Price of construction materials rises in November
The price of construction materials and supplies rose 0.6 percent in November, the first increase in two months, according to the producer price index report by the U.S. Labor Department. However, the overall price of construction materials remains 2.3 percent below levels from one year ago.
Nonferrous wire and cable prices were up 1.6 percent last month and are up 12.4 percent from a year ago. Prices of fabricated ferrous wire products are down 12.5 percent on a year-over-year basis. Prices for fabricated structural metal products fell 0.4 percent in November and are down 8.8 percent over the past 12 months.
Softwood lumber prices increased by 1.9 percent last month, but are still down 1.6 percent on an annual basis. Prices of plumbing fixtures and fittings were unchanged last month and are just 0.5 percent higher than in November 2008. Prices of asphalt felts and coatings fell 2.5 percent last month and are down 7.4 percent from a year ago.
The jump in energy prices drove the wholesale level higher. The price of natural gas went up 25.5 percent last month, though that price is still 16.3 percent lower on a year-over-year basis. Gasoline prices shot up 14.2 percent last month and are 35.9 higher compared to the same month one year ago. Crude energy prices went up by 12.2 percent in November and are up 8.4 percent from November 2008.
Overall, the nation’s wholesale prices rose 1.8 percent on a monthly basis and are up 2.4 percent on a year-over-year basis.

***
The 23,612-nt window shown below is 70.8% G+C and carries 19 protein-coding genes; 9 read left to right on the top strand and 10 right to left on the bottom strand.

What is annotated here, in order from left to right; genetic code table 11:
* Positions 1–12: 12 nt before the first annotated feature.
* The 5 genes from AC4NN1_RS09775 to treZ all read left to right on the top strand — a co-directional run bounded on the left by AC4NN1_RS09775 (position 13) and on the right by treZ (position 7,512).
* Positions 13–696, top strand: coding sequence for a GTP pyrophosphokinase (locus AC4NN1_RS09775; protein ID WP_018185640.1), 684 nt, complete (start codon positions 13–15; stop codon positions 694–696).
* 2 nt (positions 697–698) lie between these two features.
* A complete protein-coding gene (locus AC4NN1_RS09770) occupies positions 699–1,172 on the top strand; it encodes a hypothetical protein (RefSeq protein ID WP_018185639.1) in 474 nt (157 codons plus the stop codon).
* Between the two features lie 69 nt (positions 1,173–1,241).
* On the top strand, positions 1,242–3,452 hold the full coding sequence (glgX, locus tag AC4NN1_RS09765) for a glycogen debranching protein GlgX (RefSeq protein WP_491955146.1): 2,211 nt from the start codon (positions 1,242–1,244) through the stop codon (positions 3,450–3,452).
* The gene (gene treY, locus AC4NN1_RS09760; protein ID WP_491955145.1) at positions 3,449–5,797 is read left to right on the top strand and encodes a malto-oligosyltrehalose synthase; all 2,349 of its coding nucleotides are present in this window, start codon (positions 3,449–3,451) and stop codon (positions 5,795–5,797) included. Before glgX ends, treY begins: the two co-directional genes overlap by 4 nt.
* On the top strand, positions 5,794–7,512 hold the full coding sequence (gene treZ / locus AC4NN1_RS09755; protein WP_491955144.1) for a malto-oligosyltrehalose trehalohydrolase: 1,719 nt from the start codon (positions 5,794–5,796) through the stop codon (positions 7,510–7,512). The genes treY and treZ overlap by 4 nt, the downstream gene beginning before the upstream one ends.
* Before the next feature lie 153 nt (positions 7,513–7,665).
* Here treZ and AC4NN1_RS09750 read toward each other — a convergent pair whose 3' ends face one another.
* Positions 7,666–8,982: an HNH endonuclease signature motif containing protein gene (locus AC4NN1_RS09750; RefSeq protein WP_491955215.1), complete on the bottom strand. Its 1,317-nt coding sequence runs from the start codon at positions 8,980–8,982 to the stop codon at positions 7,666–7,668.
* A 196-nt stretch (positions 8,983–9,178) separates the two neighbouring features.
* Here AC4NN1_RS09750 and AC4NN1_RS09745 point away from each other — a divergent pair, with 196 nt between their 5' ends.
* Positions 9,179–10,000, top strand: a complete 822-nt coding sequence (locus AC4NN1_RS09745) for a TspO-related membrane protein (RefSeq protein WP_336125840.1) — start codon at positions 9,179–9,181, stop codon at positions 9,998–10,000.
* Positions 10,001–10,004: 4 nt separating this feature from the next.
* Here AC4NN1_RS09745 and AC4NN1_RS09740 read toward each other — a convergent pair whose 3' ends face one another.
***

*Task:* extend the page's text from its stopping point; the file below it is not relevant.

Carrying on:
Increasingly, the producer price index for construction industries has come to reflect the growing economic recovery that has been in place since late summer 2009. Prices are now rising in general, a reflection of higher asset prices across the world, as well as the demand for materials in stimulus-impacted construction segments in the U.S. and in other nations, including China, India and Brazil.
To date, increases in construction materials prices have been benign and have not created the chaos in bidding that occurred earlier in the decade when prices were far more volatile, making it difficult to establish firm bids for lengthy construction projects. However, many industry stakeholders had been hoping that construction materials prices would continue to decline on a monthly basis. That did not occur in November.
Lower prices would induce more construction projects to move forward, thereby accelerating the recovery of the nonresidential construction sector. Unfortunately, rising materials prices are likely to delay the segment’s ultimate recovery.
Anirban Basu is chief economist for the Associated Builders and Contractors.